The land of Jin-Sayeng has been torn apart by civil war, its longtime rulers, the Ikessar Dragonlords, deposed by the Oren-Yaro clan after they lost their vaunted dragons. The planned marriage between Talyien, the new queen of Jin-Sayeng and daughter of the late Oren-Yaro warlord, and Rayyel, last scion of the Ikessars, has disintegrated. So when Talyien receives a message from her estranged husband, offering her a chance at reconciliation, she leaves her fractured country in secret for a meeting in the neighboring empire of Zirinar-Orxiaro. There she finds herself ensnared in a web of plots and deceits, forced to survive assassination attempts, forbidden magics, slavers and lecherous mob bosses while struggling to discover who is responsible for the chaos and what they have planned for her and the country she wants to save.
K.S. Villoso’s The Wolf of Oren-Yaro is a fascinating read, driven by a well-drawn cast of characters in a beautifully imagined world. None of the main characters is lacking in complexity, and Villoso gives each of them rational motivations. There are no truly evil figures in this novel, only people who are willing to justify varying amounts of immorality and harm to achieve their purposes. Those who come closest to a traditional antagonist’s role are merely those whose goals are selfish or banal, whose regard for other people is low. Although both Jin-Sayeng and Zirinar-Orxiaro are built on a magical bedrock, the realistic characters within them lend The Wolf of Oren-Yaro a bite that even the darkest of grimdark fantasy often lacks.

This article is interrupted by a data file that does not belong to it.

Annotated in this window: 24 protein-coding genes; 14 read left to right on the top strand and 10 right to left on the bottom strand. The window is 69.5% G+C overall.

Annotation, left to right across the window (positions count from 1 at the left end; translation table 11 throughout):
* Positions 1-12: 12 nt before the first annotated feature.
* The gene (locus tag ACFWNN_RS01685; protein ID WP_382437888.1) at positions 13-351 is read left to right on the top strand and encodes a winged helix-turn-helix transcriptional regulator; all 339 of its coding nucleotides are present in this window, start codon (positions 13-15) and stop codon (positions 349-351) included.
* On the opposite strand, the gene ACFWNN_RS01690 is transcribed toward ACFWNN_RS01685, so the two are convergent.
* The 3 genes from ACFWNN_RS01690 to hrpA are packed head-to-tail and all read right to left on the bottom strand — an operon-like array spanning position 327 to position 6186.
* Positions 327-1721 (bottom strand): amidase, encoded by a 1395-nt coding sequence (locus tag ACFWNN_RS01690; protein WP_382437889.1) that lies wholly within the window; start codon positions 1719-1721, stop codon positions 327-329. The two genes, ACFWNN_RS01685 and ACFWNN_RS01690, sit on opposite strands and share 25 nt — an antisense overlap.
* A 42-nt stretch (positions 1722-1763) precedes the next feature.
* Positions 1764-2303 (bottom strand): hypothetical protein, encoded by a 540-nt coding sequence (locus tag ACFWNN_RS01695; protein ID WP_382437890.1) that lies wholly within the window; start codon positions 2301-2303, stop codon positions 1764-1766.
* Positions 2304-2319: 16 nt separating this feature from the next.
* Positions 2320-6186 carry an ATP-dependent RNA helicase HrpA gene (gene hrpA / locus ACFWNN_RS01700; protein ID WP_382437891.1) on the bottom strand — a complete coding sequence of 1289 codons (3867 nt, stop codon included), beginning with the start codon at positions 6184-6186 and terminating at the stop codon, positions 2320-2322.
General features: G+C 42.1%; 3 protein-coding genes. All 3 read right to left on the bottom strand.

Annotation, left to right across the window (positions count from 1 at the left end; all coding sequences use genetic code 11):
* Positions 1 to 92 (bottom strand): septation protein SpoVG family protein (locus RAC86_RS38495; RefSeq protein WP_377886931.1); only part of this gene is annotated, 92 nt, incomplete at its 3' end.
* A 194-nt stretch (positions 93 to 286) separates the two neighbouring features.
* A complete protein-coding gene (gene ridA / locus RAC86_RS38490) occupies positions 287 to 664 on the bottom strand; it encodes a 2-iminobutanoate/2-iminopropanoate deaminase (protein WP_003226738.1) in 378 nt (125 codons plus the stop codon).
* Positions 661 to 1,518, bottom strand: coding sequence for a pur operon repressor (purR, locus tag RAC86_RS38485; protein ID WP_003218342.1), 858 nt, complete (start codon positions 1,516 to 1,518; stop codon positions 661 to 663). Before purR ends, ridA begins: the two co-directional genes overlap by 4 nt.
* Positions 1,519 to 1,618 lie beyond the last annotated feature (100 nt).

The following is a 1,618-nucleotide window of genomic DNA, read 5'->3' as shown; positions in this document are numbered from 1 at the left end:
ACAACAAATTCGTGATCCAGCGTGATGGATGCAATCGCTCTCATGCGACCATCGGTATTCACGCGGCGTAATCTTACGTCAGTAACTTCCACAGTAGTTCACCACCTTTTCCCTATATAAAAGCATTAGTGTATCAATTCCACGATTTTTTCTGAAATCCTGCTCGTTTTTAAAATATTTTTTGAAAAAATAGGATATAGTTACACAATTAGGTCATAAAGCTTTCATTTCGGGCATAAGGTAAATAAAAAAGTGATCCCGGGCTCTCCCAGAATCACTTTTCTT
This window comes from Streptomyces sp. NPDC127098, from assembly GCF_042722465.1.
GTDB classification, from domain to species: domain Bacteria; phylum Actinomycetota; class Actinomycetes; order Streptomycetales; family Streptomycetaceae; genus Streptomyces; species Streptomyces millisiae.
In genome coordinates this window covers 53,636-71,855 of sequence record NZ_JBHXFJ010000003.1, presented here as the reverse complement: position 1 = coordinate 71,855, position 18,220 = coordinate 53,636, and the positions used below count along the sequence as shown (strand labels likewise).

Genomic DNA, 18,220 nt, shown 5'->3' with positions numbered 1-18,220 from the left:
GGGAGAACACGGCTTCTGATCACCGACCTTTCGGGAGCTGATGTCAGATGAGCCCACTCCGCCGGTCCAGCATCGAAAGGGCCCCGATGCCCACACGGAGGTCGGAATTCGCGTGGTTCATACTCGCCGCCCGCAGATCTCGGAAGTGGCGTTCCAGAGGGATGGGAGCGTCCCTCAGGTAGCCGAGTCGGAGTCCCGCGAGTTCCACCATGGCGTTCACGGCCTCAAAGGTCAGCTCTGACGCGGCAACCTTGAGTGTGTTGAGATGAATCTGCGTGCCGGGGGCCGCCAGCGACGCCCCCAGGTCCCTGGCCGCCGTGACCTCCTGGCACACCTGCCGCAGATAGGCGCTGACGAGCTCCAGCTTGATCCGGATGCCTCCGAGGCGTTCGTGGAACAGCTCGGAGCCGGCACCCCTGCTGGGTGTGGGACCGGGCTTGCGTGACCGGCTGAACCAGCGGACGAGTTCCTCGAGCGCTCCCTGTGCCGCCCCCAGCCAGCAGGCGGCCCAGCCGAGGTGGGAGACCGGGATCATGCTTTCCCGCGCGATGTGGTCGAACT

Villoso palpably renders the moral grime and corruption that pervades almost every scenario Talyien encounters. And she distinguishes Talyien’s few safe havens with a remarkable subtlety. At no point does Villoso’s own voice disappear; rather, she merely wields it differently to imply different atmospheres. The superb world building combined with the well-built dramatic structure of the novel draws the reader on in a way that solely ramping up the tension would not. The Wolf of Oren-Yaro tops it all off with a battery of cliffhangers involving Talyien’s past and the nature of magic itself that bodes well for the rest of the series.